Boko Haram claimed responsibility for the deadliest attack ever in Nigeria's capital in a video obtained Saturday, as the search continued for 85 schoolgirls still missing after a mass abduction by the Islamists.
The bombing at a bus station packed with morning commuters early on Monday killed at least 75 people on the outskirts of Abuja, hours before gunmen kidnapped 129 girls from a school in northeastern Borno state, Boko Haram's base.
Officials said a total of 44 have since escaped and are now safe.
The shock of the bombing and the kidnapping, which have broad worldwide condemnation, have underscored the serious threat posed by the insurgents to Africa's most populous country and wealthiest economy.
A survivor of the blast
"We are the ones that carried out the attack in Abuja," Boko Haram's leader Abubakar Shekau said in video message obtained by AFP.
"We are in your city but you don't know where we are."
Shekau, declared a global terrorist by the United States which has a $7 million (5.1 million euro) bounty on his head, spoke in Arabic and the Hausa language that is dominant in northern Nigeria.
The 28-minute video made no reference to the abductions from the Government Girls Secondary School in Chibok but the military, local officials and girls who have escaped have blamed that attack on Boko Haram.
Borno's education commissioner Inua Kubo told journalists late on Friday that 14 more girls had been found, leaving 85 girls still missing.
Some girls had escaped immediately after the kidnapping, jumping off the back of a truck as the Islamists tried to cart them away under the cover of darkness.
It was not yet clear how the latest group managed to flee, but Kubo said 11 were found in a town on the road that connects Chibok to Borno's capital Maiduguri, and three others had fled back to their school.
Some of those who escaped earlier this week said the hostages were taken to the Sambisa Forest area, where Boko Haram is known to have well fortified camps.
The military said it had launched a major search and rescue operation, but some in the region say they have lost confidence in the security forces after the defence ministry issued an erroneous report claiming that most of the girls were safe.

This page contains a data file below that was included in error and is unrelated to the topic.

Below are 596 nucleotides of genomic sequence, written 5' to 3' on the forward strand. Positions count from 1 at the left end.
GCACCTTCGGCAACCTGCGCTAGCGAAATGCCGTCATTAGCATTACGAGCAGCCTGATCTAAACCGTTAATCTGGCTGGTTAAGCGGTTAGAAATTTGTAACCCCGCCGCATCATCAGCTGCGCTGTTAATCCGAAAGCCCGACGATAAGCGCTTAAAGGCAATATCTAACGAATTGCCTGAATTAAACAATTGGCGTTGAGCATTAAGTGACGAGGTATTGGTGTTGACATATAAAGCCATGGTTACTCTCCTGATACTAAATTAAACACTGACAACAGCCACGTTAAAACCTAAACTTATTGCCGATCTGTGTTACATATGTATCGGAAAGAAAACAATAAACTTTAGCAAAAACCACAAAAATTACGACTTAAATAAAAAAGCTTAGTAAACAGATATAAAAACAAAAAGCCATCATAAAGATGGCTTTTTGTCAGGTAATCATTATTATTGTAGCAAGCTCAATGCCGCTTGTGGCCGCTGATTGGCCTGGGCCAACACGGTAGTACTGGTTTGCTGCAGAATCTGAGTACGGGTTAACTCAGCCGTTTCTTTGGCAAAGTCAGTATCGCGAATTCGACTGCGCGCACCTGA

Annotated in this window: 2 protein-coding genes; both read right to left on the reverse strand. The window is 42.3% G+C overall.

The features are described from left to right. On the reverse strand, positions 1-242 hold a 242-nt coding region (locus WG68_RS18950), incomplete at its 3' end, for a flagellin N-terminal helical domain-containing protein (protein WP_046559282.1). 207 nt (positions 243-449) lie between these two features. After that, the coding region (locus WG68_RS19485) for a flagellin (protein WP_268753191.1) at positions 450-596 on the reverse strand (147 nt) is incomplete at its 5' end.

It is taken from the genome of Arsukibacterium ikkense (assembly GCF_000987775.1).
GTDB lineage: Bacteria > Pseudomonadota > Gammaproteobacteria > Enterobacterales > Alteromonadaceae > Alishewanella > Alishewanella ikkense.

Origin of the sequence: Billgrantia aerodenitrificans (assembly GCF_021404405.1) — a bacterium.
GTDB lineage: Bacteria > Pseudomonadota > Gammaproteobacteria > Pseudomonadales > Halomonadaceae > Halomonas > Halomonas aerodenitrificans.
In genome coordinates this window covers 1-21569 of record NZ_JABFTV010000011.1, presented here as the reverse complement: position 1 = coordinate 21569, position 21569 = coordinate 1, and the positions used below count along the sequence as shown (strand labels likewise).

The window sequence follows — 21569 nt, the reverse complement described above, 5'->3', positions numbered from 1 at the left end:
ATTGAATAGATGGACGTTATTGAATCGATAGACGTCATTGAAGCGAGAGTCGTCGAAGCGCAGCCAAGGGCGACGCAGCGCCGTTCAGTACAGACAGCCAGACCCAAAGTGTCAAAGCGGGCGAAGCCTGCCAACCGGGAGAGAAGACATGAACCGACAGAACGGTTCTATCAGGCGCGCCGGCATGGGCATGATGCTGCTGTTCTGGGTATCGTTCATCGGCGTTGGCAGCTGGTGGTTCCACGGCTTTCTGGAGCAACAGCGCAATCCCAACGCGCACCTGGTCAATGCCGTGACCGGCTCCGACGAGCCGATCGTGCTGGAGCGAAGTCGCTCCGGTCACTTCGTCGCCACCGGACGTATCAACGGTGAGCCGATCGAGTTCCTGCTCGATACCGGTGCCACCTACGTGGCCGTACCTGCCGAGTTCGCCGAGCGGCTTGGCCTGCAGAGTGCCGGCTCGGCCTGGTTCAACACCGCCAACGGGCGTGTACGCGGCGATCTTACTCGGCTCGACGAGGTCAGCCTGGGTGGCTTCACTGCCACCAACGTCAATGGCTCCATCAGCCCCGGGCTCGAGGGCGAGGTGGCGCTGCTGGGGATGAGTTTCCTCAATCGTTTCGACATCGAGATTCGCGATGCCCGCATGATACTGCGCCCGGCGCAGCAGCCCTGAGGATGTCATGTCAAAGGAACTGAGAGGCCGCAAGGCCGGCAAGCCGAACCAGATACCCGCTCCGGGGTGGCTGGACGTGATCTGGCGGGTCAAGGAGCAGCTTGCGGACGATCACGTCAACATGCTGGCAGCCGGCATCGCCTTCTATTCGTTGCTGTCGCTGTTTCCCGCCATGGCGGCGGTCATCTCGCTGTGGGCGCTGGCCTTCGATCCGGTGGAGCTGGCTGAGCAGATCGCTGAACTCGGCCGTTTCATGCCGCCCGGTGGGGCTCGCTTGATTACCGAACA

That statement, issued late on Wednesday, said all but eight of those abducted were free, but defence spokesman Chris Olukolade was forced to withdraw the report on Friday after it turned out to be inaccurate.
- Parents quit search -
Parents have been scouring the bushland for days looking for the hostages, pooling money to buy fuel for motorcycles and vehicles to help with the search.
One father said he and others decided to turn back after locals told them the insurgents were nearby and were prepared to slaughter anyone who advanced further.
"If we were armed as they are we would surely go... and face them," said Enoch Mark, whose daughter and two nieces were among those taken.
Boko Haram, which says it wants to create an Islamic state in northern Nigeria, is blamed for killing thousands since 2009.
The group's name loosely translates as "Western education is forbidden," and attacks targeting schools and universities have been a prominent feature of the five-year uprising.
Students have been massacred while sleeping in their dormitories, but a mass abduction specifically targeting girls is unprecedented.
A security source said there were indications that the Islamists have used female hostages as both sex slaves and cooks.
Boko Haram has categorically ruled out peace negotiations and backed away from several ceasefire offers, but Mark nevertheless pleaded with the insurgents to show compassion.
"We call on Boko Haram to release our daughters who have committed no offence against anyone," he said.